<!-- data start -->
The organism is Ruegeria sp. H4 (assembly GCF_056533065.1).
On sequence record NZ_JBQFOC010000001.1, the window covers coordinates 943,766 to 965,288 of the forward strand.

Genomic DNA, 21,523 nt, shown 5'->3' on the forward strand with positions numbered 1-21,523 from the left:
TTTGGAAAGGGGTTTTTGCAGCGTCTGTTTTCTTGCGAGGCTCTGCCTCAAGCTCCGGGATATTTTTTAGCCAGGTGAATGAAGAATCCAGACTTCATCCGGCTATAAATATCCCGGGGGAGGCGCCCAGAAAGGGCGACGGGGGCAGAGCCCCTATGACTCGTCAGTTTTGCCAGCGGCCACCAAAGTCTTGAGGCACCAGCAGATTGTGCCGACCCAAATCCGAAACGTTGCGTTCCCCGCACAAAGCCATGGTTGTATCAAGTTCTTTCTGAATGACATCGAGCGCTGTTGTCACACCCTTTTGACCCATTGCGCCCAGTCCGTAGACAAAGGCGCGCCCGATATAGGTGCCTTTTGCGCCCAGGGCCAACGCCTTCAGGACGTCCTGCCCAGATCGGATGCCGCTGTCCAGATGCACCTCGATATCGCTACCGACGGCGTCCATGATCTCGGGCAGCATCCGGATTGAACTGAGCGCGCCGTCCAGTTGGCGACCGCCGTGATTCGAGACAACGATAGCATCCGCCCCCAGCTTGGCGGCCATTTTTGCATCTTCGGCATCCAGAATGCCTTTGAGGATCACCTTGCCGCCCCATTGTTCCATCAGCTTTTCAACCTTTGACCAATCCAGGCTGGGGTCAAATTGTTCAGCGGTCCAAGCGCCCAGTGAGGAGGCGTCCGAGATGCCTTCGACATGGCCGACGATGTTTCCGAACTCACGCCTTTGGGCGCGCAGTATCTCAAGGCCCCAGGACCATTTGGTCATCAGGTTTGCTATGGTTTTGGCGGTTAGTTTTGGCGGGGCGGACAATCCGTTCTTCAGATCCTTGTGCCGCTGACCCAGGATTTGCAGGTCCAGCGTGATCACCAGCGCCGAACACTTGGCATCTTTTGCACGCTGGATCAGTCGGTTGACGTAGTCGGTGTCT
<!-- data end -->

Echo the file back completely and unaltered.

The organism is Ruegeria sp. H4 (assembly GCF_056533065.1).
On sequence record NZ_JBQFOC010000001.1, the window covers coordinates 943,766 to 965,288 of the forward strand.

Genomic DNA, 21,523 nt, shown 5'->3' on the forward strand with positions numbered 1-21,523 from the left:
TTTGGAAAGGGGTTTTTGCAGCGTCTGTTTTCTTGCGAGGCTCTGCCTCAAGCTCCGGGATATTTTTTAGCCAGGTGAATGAAGAATCCAGACTTCATCCGGCTATAAATATCCCGGGGGAGGCGCCCAGAAAGGGCGACGGGGGCAGAGCCCCTATGACTCGTCAGTTTTGCCAGCGGCCACCAAAGTCTTGAGGCACCAGCAGATTGTGCCGACCCAAATCCGAAACGTTGCGTTCCCCGCACAAAGCCATGGTTGTATCAAGTTCTTTCTGAATGACATCGAGCGCTGTTGTCACACCCTTTTGACCCATTGCGCCCAGTCCGTAGACAAAGGCGCGCCCGATATAGGTGCCTTTTGCGCCCAGGGCCAACGCCTTCAGGACGTCCTGCCCAGATCGGATGCCGCTGTCCAGATGCACCTCGATATCGCTACCGACGGCGTCCATGATCTCGGGCAGCATCCGGATTGAACTGAGCGCGCCGTCCAGTTGGCGACCGCCGTGATTCGAGACAACGATAGCATCCGCCCCCAGCTTGGCGGCCATTTTTGCATCTTCGGCATCCAGAATGCCTTTGAGGATCACCTTGCCGCCCCATTGTTCCATCAGCTTTTCAACCTTTGACCAATCCAGGCTGGGGTCAAATTGTTCAGCGGTCCAAGCGCCCAGTGAGGAGGCGTCCGAGATGCCTTCGACATGGCCGACGATGTTTCCGAACTCACGCCTTTGGGCGCGCAGTATCTCAAGGCCCCAGGACCATTTGGTCATCAGGTTTGCTATGGTTTTGGCGGTTAGTTTTGGCGGGGCGGACAATCCGTTCTTCAGATCCTTGTGCCGCTGACCCAGGATTTGCAGGTCCAGCGTGATCACCAGCGCCGAACACTTGGCATCTTTTGCACGCTGGATCAGTCGGTTGACGTAGTCGGTGTCT